Israel’s Judicial Reform

Israel has taken a step toward limiting the governing power and authority of its Supreme Court. Prior to last Monday’s vote, Israel’s highest court could blithely strike down Knesset-enacted statutes based on nothing more concrete or measurable than the personal opinions of what constituted the statute’s “reasonableness” in the minds of the judges constituting the Court’s majority in any particular case. If those judges didn’t like the statute, they could cry “unreasonable,” and strike it.

This reform law will restrict

the power of the country’s top court and hand more control to lawmakers. It aims to restrict the Supreme Court’s ability to strike down government or executive decisions on the basis of reasonability…. Supporters say the reasonableness standard is too nebulous and allows the courts to overrule the will of elected officials for political purposes.

In fine, the new law requires the Supreme Court to have a far more specific and publicly measurable rationale for striking a law. Otherwise, the matter is returned to the representatives of the Israeli people, the Knesset, and to the people themselves. In particular, if the people disagree with the law, they can fire their Knesset representative(s) at the next election and replace those persons with representatives who will make the adjustments or recissions the people demand. The people have no such possibility with the Supreme Court; those worthies, once selected, are in office until age 70. The people making the ultimate decisions, rather than unaccountable office holders doing so, is the stuff of democracy, whether popular or republican.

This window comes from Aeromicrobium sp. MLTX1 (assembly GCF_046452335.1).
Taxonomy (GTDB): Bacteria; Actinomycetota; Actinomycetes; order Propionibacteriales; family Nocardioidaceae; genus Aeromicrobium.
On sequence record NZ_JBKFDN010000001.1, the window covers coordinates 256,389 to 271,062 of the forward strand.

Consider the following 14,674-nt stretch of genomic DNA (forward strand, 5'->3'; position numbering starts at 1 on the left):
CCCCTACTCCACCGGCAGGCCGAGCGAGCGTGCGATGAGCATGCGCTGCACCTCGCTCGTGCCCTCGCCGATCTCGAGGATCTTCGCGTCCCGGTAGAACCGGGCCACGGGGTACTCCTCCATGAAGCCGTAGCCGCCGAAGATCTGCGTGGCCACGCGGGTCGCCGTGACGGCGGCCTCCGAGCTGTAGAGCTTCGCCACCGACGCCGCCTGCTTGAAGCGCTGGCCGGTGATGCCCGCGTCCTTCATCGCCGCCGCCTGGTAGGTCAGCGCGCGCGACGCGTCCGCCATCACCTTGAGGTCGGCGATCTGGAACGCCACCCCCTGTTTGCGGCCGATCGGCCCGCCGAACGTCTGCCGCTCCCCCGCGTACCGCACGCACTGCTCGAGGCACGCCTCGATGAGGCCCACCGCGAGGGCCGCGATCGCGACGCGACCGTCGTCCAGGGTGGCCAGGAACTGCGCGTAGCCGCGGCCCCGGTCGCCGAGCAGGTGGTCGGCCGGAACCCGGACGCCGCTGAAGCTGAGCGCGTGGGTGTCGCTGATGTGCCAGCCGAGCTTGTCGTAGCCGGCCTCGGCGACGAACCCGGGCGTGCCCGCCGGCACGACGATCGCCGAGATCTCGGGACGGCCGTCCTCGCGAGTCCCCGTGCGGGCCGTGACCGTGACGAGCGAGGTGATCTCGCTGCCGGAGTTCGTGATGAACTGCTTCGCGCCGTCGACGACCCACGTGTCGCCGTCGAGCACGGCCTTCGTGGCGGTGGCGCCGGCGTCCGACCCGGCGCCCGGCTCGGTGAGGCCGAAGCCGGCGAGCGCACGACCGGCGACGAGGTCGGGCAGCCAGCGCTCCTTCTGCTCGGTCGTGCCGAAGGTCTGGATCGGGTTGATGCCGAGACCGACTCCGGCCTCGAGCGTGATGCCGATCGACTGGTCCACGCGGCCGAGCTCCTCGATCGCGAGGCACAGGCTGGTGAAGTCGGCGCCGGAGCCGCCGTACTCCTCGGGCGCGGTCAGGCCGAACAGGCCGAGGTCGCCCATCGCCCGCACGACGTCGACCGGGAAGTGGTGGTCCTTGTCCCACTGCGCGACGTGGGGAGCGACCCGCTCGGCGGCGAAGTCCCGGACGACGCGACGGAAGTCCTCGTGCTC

Critics of the new law claim that it’s an attack on democracy. One citizen:

We refuse to accept this. It is clear to us all that there is no alternative. We either escalate or we leave the country.

And Yair Lapid, an opposition leader:

This is the destruction of Israeli democracy[.]

That’s democratic opposition? No, that’s opposition to democracy. It’s disappointing that the “opposition” in Israel is so opposed to the idea of the people’s representatives—and the people themselves through their democratically selected representatives—having the primary say in Israel’s laws. It’s also illustrative of the opposition’s ideology that they’re so opposed to that degree of democracy.

The kerfuffle also is illustrative of the problems stemming from not having an actual, written-down constitution to which anyone—government official (judge, member of the Knesset, Prime Minister) or private citizen—can point and say, “This is what our constitution requires,” and engage in open and transparent (to coin a phrase) debate concerning what a law or a proposed law says, rather than depending on cloistered judges’ obscure and too often limited explanations that are stripped of the reasonings and closed-chambered debates conducted as the Court arrives at its rulings.

One thought on “Israel’s Judicial Reform

  1. Not to mention the justice nomination process – a retiring justice nominates his/her own replacement, thus perpetuating the extant political attitudes.

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